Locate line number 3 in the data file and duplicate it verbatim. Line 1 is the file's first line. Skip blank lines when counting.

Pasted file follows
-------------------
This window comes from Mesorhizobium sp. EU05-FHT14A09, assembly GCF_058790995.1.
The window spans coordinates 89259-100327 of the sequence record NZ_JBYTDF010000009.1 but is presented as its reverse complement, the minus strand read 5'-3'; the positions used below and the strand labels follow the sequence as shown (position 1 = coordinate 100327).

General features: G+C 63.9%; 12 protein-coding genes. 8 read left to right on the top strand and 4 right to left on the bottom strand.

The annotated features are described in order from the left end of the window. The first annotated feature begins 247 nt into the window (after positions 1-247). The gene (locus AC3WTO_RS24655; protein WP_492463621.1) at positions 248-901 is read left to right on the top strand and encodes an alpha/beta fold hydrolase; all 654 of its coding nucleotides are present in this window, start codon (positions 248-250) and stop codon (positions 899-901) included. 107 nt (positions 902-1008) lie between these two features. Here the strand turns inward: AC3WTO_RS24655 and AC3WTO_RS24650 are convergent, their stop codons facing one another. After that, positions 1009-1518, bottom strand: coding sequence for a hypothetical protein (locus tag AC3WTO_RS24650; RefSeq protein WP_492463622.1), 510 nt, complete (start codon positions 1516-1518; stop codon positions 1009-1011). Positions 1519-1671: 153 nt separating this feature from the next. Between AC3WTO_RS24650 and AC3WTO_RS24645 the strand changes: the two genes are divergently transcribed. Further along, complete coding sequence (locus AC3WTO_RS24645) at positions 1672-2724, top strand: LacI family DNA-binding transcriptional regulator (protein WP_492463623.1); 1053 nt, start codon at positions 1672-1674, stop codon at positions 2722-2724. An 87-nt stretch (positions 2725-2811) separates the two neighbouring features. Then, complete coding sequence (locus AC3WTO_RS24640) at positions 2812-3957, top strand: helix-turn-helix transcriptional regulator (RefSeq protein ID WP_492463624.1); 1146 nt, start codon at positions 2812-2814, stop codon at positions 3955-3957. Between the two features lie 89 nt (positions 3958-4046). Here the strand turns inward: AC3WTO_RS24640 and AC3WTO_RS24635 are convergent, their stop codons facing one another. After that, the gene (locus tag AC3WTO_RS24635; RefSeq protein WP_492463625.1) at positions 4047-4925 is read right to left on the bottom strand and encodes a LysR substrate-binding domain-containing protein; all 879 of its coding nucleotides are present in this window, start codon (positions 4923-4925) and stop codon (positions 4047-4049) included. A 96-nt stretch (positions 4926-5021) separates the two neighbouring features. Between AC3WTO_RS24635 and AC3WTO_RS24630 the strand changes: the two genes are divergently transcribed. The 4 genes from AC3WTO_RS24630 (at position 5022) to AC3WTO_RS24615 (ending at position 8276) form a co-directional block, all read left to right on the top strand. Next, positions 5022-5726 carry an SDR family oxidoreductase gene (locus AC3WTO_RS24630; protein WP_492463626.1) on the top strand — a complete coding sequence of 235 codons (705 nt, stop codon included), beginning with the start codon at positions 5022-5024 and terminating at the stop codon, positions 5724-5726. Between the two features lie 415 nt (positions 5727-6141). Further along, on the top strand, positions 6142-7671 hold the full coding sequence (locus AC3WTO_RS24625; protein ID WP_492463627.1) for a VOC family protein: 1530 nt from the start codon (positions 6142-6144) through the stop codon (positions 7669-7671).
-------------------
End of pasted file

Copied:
General features: G+C 63.9%; 12 protein-coding genes. 8 read left to right on the top strand and 4 right to left on the bottom strand.